Why Isn't Microservices for Everyone?
Everybody is only talking about the positive parts of moving to microservices but do you really need microservices architecture?
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Now that everybody in the software industry is talking about DevOps practices, we've seen a large number of software-powered organizations adopting both DevOps microservices architecture.
Moving to Microservices
"Microservices" is a strong and fancy word, isn’t it? Everybody is talking about it, so why not you?
Check out some benefits of moving to microservices architecture here.
Everybody is only talking about the positive parts of moving to microservices. Do you really need microservices architecture? To find out, you should ask yourself these questions:
How independent do you want your services to be?
How well your code is organized? Mono repo or multiple repositories?
How much operational complexity can your team handle?
Do you have a Continuous Delivery platform in place?
How is your team organized? Do they have knowledge about different toolsets and microservices architecture?
The third and fourth points are very strong because they talk about operational complexity and CD platforms. Microservices greatly increase operational complexity since you need to rethink operations from a very fundamental standpoint.
You need to consider the following aspects.
Defining infrastructure requirements for microservices and then provisioning and maintaining infra for each microservice adds a degree of complexity that most Ops engineers working on monoliths are not accustomed to. Plus, as these services are scaled up and down, infrastructure needs to be provisioned and brought down automatically, so you need a very sophisticated level of automation.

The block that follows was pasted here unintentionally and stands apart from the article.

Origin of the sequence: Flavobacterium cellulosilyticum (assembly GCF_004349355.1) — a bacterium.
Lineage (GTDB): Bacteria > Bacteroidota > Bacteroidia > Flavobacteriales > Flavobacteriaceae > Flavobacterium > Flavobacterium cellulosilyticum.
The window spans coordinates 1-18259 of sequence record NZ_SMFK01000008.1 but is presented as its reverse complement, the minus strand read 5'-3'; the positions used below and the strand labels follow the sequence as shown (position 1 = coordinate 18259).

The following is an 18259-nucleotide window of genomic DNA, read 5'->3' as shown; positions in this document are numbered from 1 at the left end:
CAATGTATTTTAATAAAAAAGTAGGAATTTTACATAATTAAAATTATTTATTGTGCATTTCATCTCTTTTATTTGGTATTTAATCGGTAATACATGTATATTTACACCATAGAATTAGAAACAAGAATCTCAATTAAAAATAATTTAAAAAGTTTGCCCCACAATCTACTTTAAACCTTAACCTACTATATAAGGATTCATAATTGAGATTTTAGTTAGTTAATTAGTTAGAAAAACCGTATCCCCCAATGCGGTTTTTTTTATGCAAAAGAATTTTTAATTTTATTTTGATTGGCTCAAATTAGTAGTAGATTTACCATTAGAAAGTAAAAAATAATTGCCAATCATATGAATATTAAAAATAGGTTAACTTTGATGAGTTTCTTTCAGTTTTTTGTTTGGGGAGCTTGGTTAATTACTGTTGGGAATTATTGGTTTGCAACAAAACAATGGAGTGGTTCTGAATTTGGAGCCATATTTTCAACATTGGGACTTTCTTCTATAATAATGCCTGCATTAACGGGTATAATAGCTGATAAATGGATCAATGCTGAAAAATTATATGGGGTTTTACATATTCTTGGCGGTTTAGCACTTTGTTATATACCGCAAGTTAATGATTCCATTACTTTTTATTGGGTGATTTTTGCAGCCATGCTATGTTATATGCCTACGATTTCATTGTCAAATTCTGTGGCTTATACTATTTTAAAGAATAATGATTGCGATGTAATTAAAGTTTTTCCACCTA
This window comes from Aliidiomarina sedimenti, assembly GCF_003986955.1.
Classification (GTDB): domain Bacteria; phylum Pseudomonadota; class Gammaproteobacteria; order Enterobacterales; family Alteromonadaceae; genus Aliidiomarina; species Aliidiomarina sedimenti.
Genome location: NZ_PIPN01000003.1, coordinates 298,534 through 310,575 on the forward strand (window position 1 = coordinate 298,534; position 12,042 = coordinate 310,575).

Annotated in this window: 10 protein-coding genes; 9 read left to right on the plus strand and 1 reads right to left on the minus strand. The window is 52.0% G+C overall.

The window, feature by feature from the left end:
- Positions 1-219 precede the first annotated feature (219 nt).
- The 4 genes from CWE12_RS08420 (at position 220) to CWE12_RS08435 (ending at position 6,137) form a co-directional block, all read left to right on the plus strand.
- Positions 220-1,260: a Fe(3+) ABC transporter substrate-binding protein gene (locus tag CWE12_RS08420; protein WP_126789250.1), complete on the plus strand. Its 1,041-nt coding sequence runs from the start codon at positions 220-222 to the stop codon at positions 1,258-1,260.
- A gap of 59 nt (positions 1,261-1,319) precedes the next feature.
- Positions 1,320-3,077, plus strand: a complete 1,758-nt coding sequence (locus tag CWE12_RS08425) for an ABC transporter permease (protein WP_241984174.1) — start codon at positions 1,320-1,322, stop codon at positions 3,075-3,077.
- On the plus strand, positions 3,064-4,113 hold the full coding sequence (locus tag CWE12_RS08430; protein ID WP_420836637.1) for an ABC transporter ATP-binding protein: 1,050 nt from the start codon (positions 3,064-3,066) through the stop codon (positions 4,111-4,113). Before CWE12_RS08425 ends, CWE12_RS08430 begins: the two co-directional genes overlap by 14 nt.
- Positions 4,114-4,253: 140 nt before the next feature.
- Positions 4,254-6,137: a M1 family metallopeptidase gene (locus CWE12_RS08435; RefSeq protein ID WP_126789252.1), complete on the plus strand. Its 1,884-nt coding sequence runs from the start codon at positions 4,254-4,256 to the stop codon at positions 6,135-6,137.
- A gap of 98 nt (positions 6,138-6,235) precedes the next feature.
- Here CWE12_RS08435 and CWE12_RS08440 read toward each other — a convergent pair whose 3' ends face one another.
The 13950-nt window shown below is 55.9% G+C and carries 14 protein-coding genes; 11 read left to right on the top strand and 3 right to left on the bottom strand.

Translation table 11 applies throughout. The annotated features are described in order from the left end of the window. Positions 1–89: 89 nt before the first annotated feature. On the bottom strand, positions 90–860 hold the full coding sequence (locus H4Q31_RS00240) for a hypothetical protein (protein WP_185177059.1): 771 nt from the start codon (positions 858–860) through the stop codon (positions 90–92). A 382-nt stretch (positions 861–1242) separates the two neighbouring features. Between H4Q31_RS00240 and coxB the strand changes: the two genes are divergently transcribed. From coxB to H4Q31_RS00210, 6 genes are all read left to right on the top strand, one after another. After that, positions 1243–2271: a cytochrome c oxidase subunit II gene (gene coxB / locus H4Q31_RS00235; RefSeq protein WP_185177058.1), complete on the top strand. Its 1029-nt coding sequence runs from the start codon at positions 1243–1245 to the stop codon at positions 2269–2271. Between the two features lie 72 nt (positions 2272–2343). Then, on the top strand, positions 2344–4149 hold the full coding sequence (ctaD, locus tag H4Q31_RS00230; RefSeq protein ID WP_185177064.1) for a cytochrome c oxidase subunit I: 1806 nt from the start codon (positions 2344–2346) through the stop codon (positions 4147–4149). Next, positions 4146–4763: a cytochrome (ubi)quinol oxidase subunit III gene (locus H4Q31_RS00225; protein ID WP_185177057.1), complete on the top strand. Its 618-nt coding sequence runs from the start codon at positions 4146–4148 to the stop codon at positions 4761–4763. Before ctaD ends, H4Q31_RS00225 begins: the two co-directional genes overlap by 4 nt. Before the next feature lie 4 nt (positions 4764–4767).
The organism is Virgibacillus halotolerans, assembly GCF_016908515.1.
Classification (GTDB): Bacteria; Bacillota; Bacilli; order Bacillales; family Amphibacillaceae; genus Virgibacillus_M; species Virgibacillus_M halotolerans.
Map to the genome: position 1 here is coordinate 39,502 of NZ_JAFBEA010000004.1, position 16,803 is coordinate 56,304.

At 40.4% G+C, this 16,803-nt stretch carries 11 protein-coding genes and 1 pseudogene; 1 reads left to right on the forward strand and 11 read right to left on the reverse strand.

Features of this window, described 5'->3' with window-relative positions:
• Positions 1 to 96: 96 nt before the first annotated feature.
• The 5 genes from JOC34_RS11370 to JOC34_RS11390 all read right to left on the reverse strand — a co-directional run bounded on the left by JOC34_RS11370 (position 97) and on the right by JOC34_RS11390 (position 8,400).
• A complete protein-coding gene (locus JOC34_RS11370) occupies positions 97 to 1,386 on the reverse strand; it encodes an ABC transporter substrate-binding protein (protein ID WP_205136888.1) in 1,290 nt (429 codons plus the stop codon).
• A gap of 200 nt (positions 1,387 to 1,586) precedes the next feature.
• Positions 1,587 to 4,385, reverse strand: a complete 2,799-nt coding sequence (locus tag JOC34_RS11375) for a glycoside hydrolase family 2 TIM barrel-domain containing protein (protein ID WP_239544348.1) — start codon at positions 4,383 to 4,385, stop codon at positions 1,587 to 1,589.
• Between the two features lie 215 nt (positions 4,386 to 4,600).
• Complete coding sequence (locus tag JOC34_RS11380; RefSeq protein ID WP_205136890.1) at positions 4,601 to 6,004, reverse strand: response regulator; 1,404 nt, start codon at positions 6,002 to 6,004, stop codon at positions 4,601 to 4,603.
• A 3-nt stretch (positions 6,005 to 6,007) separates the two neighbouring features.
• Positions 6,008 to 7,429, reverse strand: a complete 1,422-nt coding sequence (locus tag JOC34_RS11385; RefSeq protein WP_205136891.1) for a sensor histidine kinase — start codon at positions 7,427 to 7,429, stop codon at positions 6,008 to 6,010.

Load Balancing and Scaling
You will likely need a scaling strategy that is much more complicated than for monolithic applications, which are always scaled out (x-axis). With microservices, you will need to figure out if you need to scale all services or just a subset when there is a spike in demand. Your Ops team will need to understand y-axis scaling since the microservices approach is consistent with it, as well as z-axis scaling to get the benefits of x and y.
The set of service instances in a microservices world changes dynamically due to scaling and upgrades. Also, services have dynamic network locations, so you need a way for new service instances to be discovered. We recommend a service registry like Consul for this, since it has worked very well for us.
This has to be configured and maintained for every microservice, increasing the complexity for Ops engineer(s). Also, the monitoring solution has to handle scenarios where a subset of services are scaled up and down.
The operational complexity itself should give you some pause before you decide to move to microservices. Unless you are aware of the challenges with microservices and have a plan to address them, it will be a painful transition.
Do You Have a CD Pipeline in Place?
Organizations like Netflix and Amazon that evangelize microservices have the resources to build homegrown custom Continuous Delivery pipelines for their microservices. However, not every organization can afford to do that. You might have to depend on external platforms like Shippable, Circle CI, XebiaLabs, or Travis CI to do things for you.
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